Edge Stitched Pleats

You can use edge stitched pleats to make any pleat crease look very tailored and perfect. This stitched pleats are used to hold pleats in place and to add a trim appearance to any pleats. Mostly, this type of pleats are used on flared skirts as the pleats can be done on the bias grain.

How To Sew Edge-stitched Pleats

  • You can create the pleats as in normal pleats
  • Press and tack in place
  • On the folded edge top stitch using sewing machine as you start from the bottom and stitch to the top.
  • To have a perfect edge stitch pleats, make sure that you put the hem first in the garment before you edge stitch.

How To machine stitch A knife Pleat

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    • bizwin profile image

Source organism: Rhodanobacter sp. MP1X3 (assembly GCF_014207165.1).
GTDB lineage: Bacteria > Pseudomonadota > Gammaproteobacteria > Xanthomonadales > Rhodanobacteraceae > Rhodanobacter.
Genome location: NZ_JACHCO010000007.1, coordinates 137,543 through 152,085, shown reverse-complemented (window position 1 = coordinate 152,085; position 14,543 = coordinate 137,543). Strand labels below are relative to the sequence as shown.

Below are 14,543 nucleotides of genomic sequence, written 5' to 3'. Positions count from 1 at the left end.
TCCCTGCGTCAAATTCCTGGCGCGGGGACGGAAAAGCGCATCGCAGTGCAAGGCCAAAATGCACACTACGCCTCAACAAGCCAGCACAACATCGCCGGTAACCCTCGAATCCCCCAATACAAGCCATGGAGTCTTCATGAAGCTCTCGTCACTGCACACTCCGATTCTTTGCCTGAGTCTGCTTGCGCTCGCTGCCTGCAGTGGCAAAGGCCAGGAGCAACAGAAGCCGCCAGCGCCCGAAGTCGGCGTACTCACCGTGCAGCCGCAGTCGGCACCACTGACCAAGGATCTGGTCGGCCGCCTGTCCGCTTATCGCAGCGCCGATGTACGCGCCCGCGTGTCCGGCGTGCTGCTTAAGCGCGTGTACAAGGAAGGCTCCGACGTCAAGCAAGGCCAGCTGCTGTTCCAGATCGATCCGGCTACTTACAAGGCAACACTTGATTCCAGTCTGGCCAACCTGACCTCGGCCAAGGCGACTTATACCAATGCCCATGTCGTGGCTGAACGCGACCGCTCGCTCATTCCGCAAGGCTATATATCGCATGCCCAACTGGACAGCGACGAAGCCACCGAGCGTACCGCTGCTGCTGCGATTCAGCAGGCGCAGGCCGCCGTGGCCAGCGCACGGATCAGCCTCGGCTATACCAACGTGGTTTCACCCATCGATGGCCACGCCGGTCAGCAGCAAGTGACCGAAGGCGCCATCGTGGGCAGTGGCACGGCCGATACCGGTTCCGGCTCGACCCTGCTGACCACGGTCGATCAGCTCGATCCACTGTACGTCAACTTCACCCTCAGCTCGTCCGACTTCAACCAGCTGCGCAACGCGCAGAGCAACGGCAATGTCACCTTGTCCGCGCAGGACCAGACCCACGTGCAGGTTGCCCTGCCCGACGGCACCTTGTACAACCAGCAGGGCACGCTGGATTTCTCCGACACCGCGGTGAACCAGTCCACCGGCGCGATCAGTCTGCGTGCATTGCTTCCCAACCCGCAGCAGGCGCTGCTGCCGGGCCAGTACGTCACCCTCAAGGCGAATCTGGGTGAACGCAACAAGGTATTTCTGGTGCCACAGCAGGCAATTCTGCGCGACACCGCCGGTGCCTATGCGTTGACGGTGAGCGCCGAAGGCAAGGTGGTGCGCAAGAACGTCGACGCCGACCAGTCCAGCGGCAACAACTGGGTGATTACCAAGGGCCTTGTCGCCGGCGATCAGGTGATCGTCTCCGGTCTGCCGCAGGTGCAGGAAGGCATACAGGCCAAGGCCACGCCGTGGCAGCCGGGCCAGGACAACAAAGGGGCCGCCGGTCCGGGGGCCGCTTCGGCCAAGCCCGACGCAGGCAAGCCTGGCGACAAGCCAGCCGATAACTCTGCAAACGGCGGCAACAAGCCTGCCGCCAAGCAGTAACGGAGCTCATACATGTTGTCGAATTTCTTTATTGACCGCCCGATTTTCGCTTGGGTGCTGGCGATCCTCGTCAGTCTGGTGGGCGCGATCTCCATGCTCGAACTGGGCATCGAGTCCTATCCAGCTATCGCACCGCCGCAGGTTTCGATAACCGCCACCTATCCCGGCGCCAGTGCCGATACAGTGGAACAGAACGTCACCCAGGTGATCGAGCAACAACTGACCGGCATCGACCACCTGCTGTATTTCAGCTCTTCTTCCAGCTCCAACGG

Author

      Christabel Evans 5 years ago from England, UK

      @cloverleafarm, thank you for dropping in and commenting. You are rights, initially to pleat is like learning to drive a spaceship, afterwards it's like you want to make pleats in all your clothes.

      @RNMSN, it's great to know that you learn something out of this hub. Thank you for your comment.

      @Phoebe, it's true, it is difficult to explain, especially put in writing how to do things, but with sewing experience, i just write it as if i'm explaining it to myself. Thank you for passing by.

    • cloverleaffarm profile image

      Healing Herbalist 5 years ago from The Hamlet of Effingham

      Great hub. I took me forever to get pleats down right. Once you do though, you'll want to pleat everything...lol.

    • profile image

      Phoebe Pike 5 years ago

      Great work! It can be difficult to explain how to sew things sometimes, but you did an excellent job!

    • RNMSN profile image

      Barbara Bethard 5 years ago from Tucson, Az

      wonderful hub bizwin! I can do the box pleat pretty good for shoulder and back seams but trying to put more than one or two in a row always confounds me! The video really cleared up knife pleats for me. Thanks!